Somewhere along the line we coined the phrase Mosse Is Bosse in reference to the all round house brilliance of Kassem Mosse so naturally two releases in the same week from Gunnar Wendel can only described as a good week here at Juno HQ.
Believe us when we say they fully demonstrate the variety of Wendel’s production swagger with Northern Rae, his Mule Music twelve introducing another alias in the shape of the Seltene Erden moniker and serving up four deviations into the more relaxing side of his sonic palette – which still covers slo mo dub, Theo style riddims, crackly ambience and beatless soundscapes. In addition the highly collectable and conceptual Mikrodisco seven inch arrived with “7pm” and “7am” demonstrating the opposing ends of his production arsenal – do check the latter for some tense, growling wigout in the manner of Koze’s classic “Mrs Bojangles.”
All in all it was a week of heavy hitting house music that ran the gamut of the genre with disco infused offerings from Carter Brothers and Edward – the former featuring an essential Nebraska remix and the latter a belated addition in the Merc canon of pressurised house rhythms from anonymous producers. There was some essential stateside heat in the form of a Big Strick twelve that was marinated in Detroit grit and Domino also dropped a rather tasty Theo Parrish remix of About Group. Flipping things Tom Trago and Steven Rednose Distrikt presented a second edition of their Chicago leaning Alfabet project and the UK was represented with aplomb by the eighth Wolf Music EP.
It was an equally varied week for techno releases, with another serving of primal machine funk from the mysterious Shifted on Luke Slater’s imperious Mute Evolver label complemented by the staple analogue sounds of Jared Wilson courtesy of Steffi’s Dolly imprint. Those wanting something a bit more experimental in flavour can consider themselves spoilt with the Kritical Audio twelve on Detroit Underground that veers between minimal, house, techno and electro whilst also dipping into low slung dubstep and breaks. The final edition of Golden Years Classic Cuts from Unit Moebius filled the requisite weekly allowance of Clone shaped brilliance.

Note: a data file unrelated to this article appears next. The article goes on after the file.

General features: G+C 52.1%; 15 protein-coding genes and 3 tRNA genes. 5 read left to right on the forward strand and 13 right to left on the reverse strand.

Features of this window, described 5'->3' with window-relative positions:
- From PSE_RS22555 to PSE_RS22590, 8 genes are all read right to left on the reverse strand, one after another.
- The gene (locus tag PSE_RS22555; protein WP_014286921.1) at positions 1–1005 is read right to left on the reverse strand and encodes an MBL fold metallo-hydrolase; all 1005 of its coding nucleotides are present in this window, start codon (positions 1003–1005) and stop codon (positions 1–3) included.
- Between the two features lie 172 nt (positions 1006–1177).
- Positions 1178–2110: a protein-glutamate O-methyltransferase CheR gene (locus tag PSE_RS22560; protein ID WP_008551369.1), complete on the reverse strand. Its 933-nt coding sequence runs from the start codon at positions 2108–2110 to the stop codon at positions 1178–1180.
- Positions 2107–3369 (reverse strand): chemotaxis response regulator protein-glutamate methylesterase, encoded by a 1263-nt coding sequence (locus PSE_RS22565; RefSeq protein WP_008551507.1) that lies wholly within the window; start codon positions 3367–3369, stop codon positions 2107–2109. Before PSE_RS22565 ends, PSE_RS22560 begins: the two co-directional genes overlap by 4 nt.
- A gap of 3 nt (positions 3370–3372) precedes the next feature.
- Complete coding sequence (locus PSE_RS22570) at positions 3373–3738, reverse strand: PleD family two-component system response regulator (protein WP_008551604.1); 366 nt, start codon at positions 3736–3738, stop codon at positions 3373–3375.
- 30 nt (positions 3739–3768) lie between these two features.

After a delay supposedly caused by a Uruguayan cargo ship drifting into the Bermuda Triangle, the hotly anticipated double 180gm vinyl drop of remixes of disco dandy Harvey finally arrived from International Feel’s Punta Del Esta HQ with the much vaunted Linny & Prinny remix notable for using a brassy refrain that will be familiar to fans of ladies shaving products. If you like “I Want It” then we suggest you investigate the new Eskimo twelve from Bottion, Francisco and Rodion, whose self explanatory “BFR” matches the Harvey track in the incendiary call and response disco stakes. The trio of Sun Sound twelves should interest those disco fans who like it original, remastered and presented in lavish sleeves.
Sitting all alone in this paragraph and the newly crowned tropical electro dementia genre is the far too fun debut sounds of Yes Wizard! on Joakim’s consistently brilliant Tigersushi imprint. Not only does it contain two original productions from the mystical Brazilian urban legend and a magical remix from the lesser spotted Duke Dumont, it is also covered in some delightful artwork as modelled at the top of your screen there.
Over at the towering fortress known as Juno Download HQ, Ostgut Ton dropped a remix package featuring tracks from Steffi’s recent long player Yours & Mine. On remix duty was Juno Plus favourite Lone, The Analogue Cops and the annoyingly difficult to spell Staffan Lindberg. Jacob Korn meanwhile released his first full solo outing on the Dresden based Uncanny Valley label he helps to run – our initial review angle which ran along the lines of “unheralded underground success” being quashed by the bumper Resident Advisor feature on the imprint which went live this week (how dare they!) The other finest house releases of the week belonged to Laid (taking out the best compilation category) and Rush Hour (best single).
Meanwhile LV, who recently teamed up with Joshua Idehen for the excellent Routes album, unveiled another collaboration with Oxford band Message to Bears and South African vocalist Zaki Ibrahim. “Explode” is characterised by light, shimmering beats which sit respectfully beneath Ibrahim’s dulcet tones, a neat contrast to the urban feel of Routes – the accompanying remixes aren’t too shabby either!
Ada’s release on DJ Koze’s Pampa imprint sounded like “Bryter Later” period Nick Drake getting comfortable with Jose Padilla’s DJ sets, with the German producer delivering a clutch of jaw-droppingly beautiful songs. Equally excellent but decidedly more rough around the edges was the EP from Austin, Texas based producer Disco Nihilist, who brought his raw and uncompromising style of analogue house to Gerd Janson’s Running Back stable.
In the land of shiny circular slabs of music the Wolf Music double CD mix and compilation arrived just before we signed off on the day’s duties and is the pick of albums which also includes the much anticipated Crowdpleaser album on Tiga’s Turbo Recordings and Trentemoller’s introduction to the horizontally poised Late Night Tales series.